In fact, UM has, since forming in the late 90s in the South Bend, Indiana area, cultivated an impressive presence both live and in the studio, quite an accomplished when considering their humble roots. Cummins, Bayliss, bassist Ryan Stasik and original drummer Mike Mirro all studied at the University of Notre Dame near South Bend, Indiana, while percussionist Andy Farag at the South Bend branch of Indiana University. Cinninger, from Michigan, had a South Bend-based band called Ali Baba's Tahini as well as an open invitation to join Umphrey's, which he accepted in the Fall of 2000. His addition, along with Kris Myers" arrival in 2003, proved critical to the band's success. Together, the gifted collective elevated its game. Just a few months after their first gig in 1998, the band released their first album, the cleverly titled live document, Greatest Hits Volume III. Songs for Older Women and One Fat Sucka followed as did their first ever DVD, Live from the Lake Coast. Building a reputation with the critically favored studio recording Local Band Does OK (not to be confused with Local Band Does Oklahoma a live EP released soon after) and honing their groove as a stellar live act, by the time 2004's Anchor Drops was released to raves, the buzz on Umphrey's had grown loud. Rolling Stone tipped them in their Hot Issue and the Washington Post named the band "rock's undisputed lord of sonic shape-shifting." And if you need further convincing, one look at their second DVD-2005's Wrapped Around Chicago: New Year's at the Riv says it all: Umphrey's had arrived.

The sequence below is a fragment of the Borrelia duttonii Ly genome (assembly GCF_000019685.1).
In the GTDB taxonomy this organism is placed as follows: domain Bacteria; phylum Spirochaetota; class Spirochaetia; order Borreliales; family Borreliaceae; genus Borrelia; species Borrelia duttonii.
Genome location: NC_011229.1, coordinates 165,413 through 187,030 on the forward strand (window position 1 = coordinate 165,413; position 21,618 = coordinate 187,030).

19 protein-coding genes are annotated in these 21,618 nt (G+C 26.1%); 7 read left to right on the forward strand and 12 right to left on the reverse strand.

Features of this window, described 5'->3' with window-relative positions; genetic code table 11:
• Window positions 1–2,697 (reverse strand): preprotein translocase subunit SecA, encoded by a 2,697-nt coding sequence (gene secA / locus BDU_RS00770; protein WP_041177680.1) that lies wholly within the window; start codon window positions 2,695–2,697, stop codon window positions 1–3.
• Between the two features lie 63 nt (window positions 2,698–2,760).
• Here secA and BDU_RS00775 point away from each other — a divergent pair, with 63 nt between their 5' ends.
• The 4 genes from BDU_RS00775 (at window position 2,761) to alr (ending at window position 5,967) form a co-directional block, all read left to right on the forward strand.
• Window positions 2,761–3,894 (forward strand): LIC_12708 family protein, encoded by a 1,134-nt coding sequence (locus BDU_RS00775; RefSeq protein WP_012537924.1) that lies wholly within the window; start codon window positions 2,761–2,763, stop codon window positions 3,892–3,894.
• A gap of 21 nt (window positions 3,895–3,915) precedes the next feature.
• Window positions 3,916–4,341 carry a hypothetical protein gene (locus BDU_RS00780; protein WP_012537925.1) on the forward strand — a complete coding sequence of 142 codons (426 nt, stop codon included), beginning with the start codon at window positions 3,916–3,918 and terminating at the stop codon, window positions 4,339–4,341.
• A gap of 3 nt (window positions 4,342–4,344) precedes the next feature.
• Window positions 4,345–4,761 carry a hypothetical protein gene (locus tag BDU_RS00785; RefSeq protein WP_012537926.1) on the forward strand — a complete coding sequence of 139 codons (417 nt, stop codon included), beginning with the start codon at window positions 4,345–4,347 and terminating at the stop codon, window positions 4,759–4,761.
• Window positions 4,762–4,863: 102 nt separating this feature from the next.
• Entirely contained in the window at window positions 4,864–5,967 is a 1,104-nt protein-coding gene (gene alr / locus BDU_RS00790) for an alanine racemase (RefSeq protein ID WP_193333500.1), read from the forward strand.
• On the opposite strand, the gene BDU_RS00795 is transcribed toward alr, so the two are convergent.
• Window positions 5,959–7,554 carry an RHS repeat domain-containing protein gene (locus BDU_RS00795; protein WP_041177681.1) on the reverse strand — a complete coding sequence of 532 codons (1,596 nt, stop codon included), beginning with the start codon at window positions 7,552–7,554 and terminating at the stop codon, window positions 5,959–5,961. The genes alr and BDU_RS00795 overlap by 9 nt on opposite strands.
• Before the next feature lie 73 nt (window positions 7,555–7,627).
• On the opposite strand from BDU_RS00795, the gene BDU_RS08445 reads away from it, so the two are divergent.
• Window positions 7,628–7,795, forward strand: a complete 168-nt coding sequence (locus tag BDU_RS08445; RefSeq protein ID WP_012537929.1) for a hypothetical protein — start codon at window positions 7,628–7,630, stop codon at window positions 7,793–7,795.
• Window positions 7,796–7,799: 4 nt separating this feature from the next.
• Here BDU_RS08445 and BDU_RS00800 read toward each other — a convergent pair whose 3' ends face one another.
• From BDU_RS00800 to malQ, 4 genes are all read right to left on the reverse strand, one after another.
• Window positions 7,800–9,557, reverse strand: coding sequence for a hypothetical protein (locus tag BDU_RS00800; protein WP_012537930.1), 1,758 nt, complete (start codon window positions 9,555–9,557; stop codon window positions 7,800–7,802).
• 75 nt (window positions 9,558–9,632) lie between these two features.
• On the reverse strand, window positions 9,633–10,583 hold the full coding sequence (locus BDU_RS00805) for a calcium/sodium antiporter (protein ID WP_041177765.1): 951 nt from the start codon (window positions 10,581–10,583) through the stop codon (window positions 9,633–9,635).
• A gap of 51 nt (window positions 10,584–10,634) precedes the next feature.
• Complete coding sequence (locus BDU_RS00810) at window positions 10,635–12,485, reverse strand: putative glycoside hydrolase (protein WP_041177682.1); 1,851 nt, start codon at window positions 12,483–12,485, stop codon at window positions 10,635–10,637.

The jam crowd hoisted the band up on their proverbial shoulders as heroes, heirs to the Phish throne. Fans reveled in Umphrey's flair for inventive improvisation, incredible covers, and unpredictable moments. The band had also developed an uncanny visual language onstage that includes dozens of unspoken cues a happy face, for example, symbolizes a major key, while a sad face indicates a minor one that make their signature "jazz odysseys' and "Jimmy Stewarts" legendary on the jam scene. These cues manage to keep things tight and prevent their improv interludes from spiraling into hippie jam orbit. The band retains space, breath, and patience in performances, yet maintain masterly control in the process.
These days, Umphrey's spends half the year on the road habitually flooring audiences. Their anything-goes musicianship, humor, and good-nature all make remarkable entertainment. The band shuttles between styles with precision, from straight-up pop and rock to jazz, prog-metal, and classical. If you can name it, chances are Umphrey's can play it. To that end, The Bottom Half might just be the best-recorded representation of the band's peripatetic ethos, serving as it does as a kitchen-sink collection. "Overall, even though it's all over the place, I think we've been able to come up with a cohesive vision of what we're trying to do," says Cummins, about the band and the new collection, "which isn't easy for bands that don't play only one style of music. But we often use the studio to find our voice and you can see through that process on The Bottom Half."